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Drawing a musical map clarifies the lineage of bands and places them in history. Dave Holland’s Quintet can be traced directly to Miles Davis’ ‘second great quintet’ of Davis/Shorter/Carter/Hancock/Williams. In 1968, Holland, then a young bassist of 21 years, was playing with former Miles Davis pianist Bill Evans and future Davis drummer Jack DeJohnette. Miles asked him to replace the departing Ron Carter. Holland’s tenure with Miles (and Evans) bridged both post-bop modal music and jazz-fusion. He later left Miles to pursue a kind of free-jazz in the band Circle with Chick Corea, Anthony Braxton, and Barry Altschul. When Holland formed his current quintet in 1997, its direct reference to Miles’ ‘second great quintet’ could not be overlooked. Although the instrumentation is radically different, the group concept is indistinguishable. Like Tony Williams, drummer Billy Kilson is the foundation and engine that drives this quintet. His jazz drumming draws liberally from rock, soul, and funk to open the possibilities of their music. Like Davis’ band, there is no apparent leader with each musician alternately directing or supporting each other. Not For Nothin’ builds upon the success of last year’s Prime Directive with nine tracks of structured possibilities. Each musician adds compositions to this recording. Kilson’s “Billows Of Rhythm” features a plethora of time changes and a furious saxophone solo by Chris Potter. Holland’s “Shifting Sands” begins with Steve Nelson on marimba and goes on to massage a softer vibe. Where this band excels is in the freedom these tight compositions allow. Trombonist Robin Eubank’s “Global Citizen” is a tight post-bop rhythm piece that opens with the band working the theme into an open structure for soloists.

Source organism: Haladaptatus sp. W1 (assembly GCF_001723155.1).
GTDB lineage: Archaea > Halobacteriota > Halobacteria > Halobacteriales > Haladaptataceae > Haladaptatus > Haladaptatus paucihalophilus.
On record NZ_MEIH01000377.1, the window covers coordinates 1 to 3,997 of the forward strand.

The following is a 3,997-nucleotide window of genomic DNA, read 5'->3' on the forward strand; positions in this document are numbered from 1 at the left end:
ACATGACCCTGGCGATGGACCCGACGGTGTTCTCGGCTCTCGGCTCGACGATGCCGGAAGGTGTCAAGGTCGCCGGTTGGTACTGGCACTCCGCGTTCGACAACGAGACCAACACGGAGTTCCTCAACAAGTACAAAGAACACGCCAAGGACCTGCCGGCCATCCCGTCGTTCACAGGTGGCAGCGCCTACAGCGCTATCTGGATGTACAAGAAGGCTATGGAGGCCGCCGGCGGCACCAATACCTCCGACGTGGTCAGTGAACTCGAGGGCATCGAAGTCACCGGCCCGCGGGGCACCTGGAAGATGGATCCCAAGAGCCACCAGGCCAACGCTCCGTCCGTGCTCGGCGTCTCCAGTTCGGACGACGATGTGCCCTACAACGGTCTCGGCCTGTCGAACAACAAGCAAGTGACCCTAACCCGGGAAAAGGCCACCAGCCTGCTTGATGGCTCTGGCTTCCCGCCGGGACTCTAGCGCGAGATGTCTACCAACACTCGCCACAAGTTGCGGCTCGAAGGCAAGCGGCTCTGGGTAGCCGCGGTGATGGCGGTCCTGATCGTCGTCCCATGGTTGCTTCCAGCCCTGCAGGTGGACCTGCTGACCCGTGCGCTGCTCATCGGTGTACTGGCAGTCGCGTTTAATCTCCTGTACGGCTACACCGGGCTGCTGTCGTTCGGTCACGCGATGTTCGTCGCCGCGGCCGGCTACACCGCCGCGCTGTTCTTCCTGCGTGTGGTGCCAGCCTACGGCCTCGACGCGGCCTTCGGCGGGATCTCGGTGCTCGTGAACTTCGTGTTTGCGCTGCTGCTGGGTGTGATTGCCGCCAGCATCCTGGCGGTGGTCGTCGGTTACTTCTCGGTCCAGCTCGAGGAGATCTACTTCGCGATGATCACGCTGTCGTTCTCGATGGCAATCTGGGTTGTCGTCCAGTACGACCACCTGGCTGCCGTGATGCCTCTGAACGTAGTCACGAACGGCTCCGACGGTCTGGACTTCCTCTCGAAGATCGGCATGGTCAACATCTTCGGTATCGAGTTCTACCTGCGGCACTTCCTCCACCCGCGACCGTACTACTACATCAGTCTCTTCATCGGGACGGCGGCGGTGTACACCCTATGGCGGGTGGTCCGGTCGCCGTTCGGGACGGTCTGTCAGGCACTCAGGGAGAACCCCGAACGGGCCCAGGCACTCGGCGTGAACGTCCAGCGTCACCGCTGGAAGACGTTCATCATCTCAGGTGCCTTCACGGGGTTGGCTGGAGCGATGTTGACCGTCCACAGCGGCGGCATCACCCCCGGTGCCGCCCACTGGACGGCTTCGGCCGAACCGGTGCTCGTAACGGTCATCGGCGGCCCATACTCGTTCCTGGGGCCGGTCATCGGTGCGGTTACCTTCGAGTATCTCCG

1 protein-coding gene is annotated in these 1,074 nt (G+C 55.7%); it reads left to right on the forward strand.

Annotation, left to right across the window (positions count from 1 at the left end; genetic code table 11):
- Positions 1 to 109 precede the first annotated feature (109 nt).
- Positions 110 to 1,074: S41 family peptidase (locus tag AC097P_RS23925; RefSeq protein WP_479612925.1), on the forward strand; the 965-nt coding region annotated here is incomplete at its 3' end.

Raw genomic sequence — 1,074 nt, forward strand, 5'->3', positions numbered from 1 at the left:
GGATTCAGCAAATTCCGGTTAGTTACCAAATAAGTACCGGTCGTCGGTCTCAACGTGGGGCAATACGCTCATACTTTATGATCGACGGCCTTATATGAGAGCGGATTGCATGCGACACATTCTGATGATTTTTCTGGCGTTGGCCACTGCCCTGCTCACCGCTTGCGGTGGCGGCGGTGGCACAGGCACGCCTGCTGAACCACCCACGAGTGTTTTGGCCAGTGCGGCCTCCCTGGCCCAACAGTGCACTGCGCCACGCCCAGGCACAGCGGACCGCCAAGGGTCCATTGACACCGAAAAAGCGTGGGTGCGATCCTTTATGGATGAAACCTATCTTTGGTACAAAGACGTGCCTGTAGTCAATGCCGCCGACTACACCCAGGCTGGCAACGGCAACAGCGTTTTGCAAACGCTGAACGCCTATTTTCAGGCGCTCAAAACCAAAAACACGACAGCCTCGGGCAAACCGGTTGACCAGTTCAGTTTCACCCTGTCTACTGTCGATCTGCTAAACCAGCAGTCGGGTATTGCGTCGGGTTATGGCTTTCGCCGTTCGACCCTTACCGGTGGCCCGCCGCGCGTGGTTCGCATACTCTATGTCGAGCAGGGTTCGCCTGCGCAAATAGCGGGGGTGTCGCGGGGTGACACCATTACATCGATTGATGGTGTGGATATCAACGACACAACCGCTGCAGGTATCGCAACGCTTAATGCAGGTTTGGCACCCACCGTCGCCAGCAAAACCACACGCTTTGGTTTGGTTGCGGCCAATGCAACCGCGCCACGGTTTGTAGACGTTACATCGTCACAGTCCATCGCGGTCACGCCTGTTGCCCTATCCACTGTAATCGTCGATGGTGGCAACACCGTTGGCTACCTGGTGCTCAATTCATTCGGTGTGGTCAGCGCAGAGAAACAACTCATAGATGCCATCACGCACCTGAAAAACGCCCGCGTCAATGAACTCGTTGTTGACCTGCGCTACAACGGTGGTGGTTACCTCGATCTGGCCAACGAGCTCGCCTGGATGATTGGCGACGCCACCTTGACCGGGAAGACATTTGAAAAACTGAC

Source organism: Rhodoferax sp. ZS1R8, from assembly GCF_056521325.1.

Holland’s quintet, like Miles Davis’ band of the mid-sixties, delivers an unassailable package of studio recordings. These recording merely hint at the genius of this quintet in a live setting. Perhaps Mr. Eicher at ECM will take his recording equipment on the road to catch this band as it stretches out on some of these excellent tunes.
Track Listing: Global Citizen; For All You Are; Lost And Found; Shifting Sands; Billows Of Rhythm; What Goes Around; Go Fly A Kite; Not For Nothin
I love jazz because I enjoy the freedom.
I was first exposed to jazz when I was 17.
I met Cedar Walton at a concert in San Paulo.
The best show I ever attended was Helio Jambao trio.
The first jazz record I bought was Witchcraft by George Benson.
My advice to new listeners is listen to the old school first.